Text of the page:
Well people also have to consider that the ones who work around these tough enviorments are usually willing to pay more for something that will last longer then something that they have to buy three or four of because it just can't stand the enviorment. In the end, they'd pay the same for the replacements that they would for just one rugged device. And there are some companies that buy higher priced rugged devices in bulk. One device I can think of in specific was the ES400S by Sprint. A lot of EMT's ended up buying that because their work paid for it and required it (And that phone is $549.99 after discounts...)

5. DROIDX0430

Posts: 469; Member since: Nov 24, 2010

At that price, it will be following in the steps of the HP Touchpad...Just a fact!! It has to be better and cheaper than Ipad2-to sell...Motorola, Samsung, RIM and HTC are all finding this out with there outrageous prices on tablets.

13. swh114

Posts: 1; Member since: Feb 27, 2012

You obviously don't understand the market. The Toughpad is not a consumer device. It is made for Enterprise environments. It's the same reason that Businesses pay $900-1000+ for an enterprise grade laptop instead of the $500 consumer grade devices at BestBuy. Outside of Financial services, ipads are struggling to make it into the enterprise because of security and manageability...and forget about taking it outside. You can't see the display, even when it's cloudy and at 86 degrees and sunny, the ipad/iphone shuts down b/c of heat. If you're a soldier, a building inspector, or a Coke delivery driver, what good is a $600 ipad or $400 GalaxyTab if you can't use/see it outdoors or in your vehicle. Also note that a $600 ipad becomes a $1200 ipad very quickly once you drop it, even if you have an otterbox. Look for the airlines to replace their ipads with something like this that the pilot will actually be able to see and not worry about breaking.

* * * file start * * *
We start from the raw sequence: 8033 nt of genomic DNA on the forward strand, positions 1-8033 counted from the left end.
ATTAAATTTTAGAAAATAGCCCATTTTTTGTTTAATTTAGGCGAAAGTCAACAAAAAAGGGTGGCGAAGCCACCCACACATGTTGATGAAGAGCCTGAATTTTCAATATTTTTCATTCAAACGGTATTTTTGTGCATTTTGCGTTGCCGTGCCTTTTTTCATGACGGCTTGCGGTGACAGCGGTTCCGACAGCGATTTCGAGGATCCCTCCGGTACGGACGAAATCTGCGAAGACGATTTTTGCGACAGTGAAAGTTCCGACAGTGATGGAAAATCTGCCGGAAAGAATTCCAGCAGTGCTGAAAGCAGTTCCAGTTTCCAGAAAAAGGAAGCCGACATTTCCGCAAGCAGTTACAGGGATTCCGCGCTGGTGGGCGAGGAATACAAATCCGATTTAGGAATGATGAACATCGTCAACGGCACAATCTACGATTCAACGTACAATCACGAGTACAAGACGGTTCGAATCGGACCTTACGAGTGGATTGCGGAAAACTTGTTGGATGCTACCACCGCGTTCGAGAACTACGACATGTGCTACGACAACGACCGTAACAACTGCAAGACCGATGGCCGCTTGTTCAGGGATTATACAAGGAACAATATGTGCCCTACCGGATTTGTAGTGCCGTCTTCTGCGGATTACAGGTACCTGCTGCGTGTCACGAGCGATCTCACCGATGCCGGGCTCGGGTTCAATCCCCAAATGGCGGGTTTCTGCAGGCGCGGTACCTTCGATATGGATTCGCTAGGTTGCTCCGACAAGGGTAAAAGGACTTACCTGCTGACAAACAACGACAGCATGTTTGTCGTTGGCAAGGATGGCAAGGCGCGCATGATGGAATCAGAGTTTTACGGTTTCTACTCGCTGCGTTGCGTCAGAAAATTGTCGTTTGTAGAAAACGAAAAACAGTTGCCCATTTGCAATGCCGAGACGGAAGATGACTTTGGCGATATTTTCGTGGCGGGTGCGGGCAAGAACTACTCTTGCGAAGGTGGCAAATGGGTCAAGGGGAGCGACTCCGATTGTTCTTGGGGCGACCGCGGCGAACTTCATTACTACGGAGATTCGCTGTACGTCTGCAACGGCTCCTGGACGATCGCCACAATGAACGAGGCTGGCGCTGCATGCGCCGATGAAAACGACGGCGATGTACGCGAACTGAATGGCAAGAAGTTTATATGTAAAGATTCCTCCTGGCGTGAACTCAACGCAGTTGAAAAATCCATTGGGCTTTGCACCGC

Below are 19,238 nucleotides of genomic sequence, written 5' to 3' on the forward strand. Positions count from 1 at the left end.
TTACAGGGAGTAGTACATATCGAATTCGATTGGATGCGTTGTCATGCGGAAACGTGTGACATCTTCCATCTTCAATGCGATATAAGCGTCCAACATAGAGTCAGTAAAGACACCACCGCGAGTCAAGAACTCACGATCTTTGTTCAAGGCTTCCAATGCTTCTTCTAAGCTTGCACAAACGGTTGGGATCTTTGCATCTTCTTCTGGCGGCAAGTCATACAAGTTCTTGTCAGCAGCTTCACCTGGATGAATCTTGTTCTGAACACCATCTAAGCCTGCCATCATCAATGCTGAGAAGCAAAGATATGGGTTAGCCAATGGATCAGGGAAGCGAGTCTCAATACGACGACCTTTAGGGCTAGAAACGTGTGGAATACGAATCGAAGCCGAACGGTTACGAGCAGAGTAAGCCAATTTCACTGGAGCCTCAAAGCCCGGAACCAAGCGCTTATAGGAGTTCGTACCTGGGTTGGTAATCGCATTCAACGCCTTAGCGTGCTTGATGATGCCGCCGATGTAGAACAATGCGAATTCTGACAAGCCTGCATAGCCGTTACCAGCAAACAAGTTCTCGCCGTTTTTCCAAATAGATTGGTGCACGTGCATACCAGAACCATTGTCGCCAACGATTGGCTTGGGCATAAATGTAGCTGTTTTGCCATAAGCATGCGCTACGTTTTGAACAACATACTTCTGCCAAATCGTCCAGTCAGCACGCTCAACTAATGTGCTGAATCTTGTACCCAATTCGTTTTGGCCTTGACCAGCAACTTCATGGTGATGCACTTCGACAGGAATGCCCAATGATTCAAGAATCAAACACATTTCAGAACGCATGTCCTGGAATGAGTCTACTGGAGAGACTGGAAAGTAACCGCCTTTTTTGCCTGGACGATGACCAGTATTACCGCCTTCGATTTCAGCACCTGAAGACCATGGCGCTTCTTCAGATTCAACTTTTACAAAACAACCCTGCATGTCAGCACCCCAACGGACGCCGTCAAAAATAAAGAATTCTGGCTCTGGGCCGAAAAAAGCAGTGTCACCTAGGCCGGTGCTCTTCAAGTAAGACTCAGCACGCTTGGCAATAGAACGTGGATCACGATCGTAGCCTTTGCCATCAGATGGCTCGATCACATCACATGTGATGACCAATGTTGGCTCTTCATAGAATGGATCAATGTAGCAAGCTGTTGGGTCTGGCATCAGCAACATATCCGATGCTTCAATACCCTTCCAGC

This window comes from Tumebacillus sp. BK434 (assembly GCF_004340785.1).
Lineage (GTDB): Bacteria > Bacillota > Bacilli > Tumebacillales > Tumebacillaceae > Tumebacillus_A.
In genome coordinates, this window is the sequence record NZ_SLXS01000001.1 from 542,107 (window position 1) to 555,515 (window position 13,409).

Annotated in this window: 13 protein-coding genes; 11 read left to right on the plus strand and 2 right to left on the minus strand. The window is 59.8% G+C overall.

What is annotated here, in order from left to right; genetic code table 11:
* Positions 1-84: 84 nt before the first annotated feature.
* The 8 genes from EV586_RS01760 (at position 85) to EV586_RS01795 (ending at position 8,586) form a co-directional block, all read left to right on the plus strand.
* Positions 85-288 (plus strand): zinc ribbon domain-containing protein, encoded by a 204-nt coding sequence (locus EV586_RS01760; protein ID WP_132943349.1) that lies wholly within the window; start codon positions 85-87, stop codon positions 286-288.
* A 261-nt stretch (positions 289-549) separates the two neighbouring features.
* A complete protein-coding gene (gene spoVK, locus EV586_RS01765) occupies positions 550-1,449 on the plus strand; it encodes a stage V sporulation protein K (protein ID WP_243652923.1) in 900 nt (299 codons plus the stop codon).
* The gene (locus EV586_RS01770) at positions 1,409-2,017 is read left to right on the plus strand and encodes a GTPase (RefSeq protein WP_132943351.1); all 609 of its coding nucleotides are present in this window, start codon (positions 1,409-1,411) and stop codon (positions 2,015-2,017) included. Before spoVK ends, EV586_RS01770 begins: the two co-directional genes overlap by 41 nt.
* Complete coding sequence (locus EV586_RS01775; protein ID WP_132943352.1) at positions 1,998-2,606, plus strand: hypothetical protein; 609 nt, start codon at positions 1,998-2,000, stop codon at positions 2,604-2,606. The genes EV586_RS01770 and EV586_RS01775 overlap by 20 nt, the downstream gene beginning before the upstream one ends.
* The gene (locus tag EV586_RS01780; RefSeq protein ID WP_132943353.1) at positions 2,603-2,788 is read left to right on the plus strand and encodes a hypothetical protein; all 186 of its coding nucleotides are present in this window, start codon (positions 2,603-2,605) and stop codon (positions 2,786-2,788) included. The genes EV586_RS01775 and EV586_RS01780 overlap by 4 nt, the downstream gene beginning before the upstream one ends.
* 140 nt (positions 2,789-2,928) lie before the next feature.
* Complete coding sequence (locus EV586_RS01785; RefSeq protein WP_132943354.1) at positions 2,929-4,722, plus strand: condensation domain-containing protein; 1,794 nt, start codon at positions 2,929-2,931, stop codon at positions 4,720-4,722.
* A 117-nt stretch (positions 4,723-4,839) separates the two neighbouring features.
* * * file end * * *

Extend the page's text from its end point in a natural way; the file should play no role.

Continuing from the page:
4. remixfa

Posts: 14605; Member since: Dec 19, 2008

thats pretty cool. Glad to see they didnt skimp on specs knowing that they are going to have a near lockdown on people that want/need a tablet in high danger areas.

2. mctcm

Posts: 204; Member since: Oct 19, 2011

$1200 for an android tablet is crazy.

3. s.mrabet

Posts: 147; Member since: Oct 26, 2011

This is the best solution for construction workers etc... A normal Tablet would break the first day.

8. mctcm

Posts: 204; Member since: Oct 19, 2011

what could a construction worker possibly need a tablet for?

9. Gawain

Posts: 452; Member since: Apr 15, 2010

The superintendent or quality control managers would have great use for maintaining daily reports, quality control test results, access to order take-offs for delivery of materials, recording topography for grading and logging other information that occurs throughout the day (that scratches the surface). Project owners require very tight reporting of activities, especially in areas of heavy civil projects. There's a lot more automation/high-tech productivity tools used in construction than many people think. It's not some "dumb" operator running a dozer or a blade. Often they're hooked to GPS to make precise adjustments for moving earth/materials, etc. Some of it is really neat.

12. Radioguy

Posts: 3; Member since: Dec 13, 2011

i guess you don't sell to that market then

1. CX3NT3_713

Posts: 2365; Member since: Apr 18, 2011

Whoa... seems tough... but pricey

Latest Stories

This copy is for your personal, non-commercial use only. You can order presentation-ready copies for distribution to your colleagues, clients or customers at or use the Reprints & Permissions tool that appears at the bottom of each web page. Visit for samples and additional information.
FCC OKs Cingular's purchase of AT&T Wireless